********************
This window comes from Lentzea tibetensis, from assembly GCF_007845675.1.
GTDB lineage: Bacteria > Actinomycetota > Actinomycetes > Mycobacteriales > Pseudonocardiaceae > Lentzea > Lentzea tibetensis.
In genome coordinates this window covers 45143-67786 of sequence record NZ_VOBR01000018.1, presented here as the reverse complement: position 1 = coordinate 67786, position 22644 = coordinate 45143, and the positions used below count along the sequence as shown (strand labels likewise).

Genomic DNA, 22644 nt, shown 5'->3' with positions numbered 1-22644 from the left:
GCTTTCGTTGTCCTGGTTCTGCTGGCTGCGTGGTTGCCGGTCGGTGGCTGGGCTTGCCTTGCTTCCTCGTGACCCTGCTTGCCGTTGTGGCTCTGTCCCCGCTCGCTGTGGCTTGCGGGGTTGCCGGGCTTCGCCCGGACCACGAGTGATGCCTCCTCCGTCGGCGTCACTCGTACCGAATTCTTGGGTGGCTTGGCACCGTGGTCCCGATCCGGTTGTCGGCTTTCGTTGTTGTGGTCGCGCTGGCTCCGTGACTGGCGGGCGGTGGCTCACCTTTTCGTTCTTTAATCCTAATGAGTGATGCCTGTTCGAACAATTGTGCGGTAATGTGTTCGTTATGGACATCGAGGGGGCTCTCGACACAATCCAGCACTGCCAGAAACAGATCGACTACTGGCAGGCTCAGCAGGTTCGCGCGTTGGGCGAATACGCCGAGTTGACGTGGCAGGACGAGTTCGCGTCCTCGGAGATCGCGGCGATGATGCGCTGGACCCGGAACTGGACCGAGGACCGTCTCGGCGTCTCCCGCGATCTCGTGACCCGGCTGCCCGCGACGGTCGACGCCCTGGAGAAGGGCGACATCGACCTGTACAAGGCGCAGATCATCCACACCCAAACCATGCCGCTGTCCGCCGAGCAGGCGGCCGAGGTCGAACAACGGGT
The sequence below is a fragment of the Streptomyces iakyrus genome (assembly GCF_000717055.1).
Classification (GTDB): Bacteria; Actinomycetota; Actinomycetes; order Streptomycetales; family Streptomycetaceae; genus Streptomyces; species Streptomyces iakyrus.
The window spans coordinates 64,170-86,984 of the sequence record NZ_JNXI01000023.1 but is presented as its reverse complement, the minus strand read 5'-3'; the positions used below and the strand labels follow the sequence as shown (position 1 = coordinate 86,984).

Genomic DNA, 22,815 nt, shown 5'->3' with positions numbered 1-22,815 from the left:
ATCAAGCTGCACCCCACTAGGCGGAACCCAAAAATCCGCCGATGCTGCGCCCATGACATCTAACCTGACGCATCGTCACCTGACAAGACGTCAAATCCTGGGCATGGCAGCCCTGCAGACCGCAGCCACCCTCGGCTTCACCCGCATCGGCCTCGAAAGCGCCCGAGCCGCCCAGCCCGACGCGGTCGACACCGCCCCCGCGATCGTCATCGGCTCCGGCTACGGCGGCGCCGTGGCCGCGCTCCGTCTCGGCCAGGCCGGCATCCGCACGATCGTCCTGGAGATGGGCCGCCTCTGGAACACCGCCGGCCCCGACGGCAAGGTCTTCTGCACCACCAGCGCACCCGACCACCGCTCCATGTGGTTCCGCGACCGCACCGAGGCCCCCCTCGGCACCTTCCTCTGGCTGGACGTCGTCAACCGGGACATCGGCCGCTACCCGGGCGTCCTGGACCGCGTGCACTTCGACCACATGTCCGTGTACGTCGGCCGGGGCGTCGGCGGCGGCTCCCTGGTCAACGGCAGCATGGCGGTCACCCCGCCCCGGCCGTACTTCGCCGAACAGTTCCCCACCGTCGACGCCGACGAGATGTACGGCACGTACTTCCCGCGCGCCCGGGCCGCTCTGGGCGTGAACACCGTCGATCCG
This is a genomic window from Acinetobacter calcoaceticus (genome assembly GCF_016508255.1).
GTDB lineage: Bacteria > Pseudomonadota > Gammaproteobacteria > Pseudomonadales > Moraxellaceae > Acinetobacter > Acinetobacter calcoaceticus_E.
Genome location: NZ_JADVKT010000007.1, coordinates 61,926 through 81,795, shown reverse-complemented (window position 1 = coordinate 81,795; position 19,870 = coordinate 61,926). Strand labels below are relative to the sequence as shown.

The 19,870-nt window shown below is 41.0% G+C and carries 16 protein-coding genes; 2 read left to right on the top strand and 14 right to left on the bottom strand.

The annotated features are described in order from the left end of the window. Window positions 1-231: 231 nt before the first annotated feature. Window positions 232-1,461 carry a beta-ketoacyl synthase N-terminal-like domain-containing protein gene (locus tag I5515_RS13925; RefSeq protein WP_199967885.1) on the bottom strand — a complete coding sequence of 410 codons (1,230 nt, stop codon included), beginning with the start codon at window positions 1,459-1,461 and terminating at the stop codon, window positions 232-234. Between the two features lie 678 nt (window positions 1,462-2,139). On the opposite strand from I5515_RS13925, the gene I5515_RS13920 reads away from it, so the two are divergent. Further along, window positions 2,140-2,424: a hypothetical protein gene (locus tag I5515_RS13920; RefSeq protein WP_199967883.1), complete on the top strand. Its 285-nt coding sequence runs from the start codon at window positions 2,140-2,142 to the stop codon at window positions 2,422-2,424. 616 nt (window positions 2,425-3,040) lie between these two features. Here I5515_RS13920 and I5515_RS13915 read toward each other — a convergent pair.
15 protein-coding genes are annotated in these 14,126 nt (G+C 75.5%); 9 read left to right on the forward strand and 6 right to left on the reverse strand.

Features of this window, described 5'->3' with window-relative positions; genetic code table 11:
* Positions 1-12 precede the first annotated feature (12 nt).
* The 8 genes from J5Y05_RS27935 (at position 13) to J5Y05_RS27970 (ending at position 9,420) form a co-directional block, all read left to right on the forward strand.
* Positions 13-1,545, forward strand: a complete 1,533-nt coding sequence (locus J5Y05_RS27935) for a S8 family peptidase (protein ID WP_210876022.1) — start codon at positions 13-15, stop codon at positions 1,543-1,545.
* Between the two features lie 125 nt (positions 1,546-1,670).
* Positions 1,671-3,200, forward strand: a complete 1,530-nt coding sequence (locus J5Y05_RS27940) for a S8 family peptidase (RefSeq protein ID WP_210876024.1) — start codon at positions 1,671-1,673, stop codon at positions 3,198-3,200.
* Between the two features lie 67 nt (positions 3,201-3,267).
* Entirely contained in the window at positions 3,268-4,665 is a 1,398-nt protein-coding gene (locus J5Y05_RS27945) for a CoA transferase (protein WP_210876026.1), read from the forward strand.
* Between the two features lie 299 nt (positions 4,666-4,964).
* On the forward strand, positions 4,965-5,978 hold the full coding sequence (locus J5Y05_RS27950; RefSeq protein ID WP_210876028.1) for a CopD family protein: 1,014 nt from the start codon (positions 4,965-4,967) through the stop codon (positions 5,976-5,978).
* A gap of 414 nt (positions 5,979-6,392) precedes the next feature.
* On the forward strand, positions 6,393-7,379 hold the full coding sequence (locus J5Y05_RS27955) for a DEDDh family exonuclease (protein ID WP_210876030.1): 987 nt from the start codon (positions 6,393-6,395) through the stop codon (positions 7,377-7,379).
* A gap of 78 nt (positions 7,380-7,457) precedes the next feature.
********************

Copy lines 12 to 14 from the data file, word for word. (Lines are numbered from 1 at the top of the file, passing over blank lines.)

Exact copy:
GTDB lineage: Bacteria > Pseudomonadota > Gammaproteobacteria > Pseudomonadales > Moraxellaceae > Acinetobacter > Acinetobacter calcoaceticus_E.
Genome location: NZ_JADVKT010000007.1, coordinates 61,926 through 81,795, shown reverse-complemented (window position 1 = coordinate 81,795; position 19,870 = coordinate 61,926). Strand labels below are relative to the sequence as shown.

The 19,870-nt window shown below is 41.0% G+C and carries 16 protein-coding genes; 2 read left to right on the top strand and 14 right to left on the bottom strand.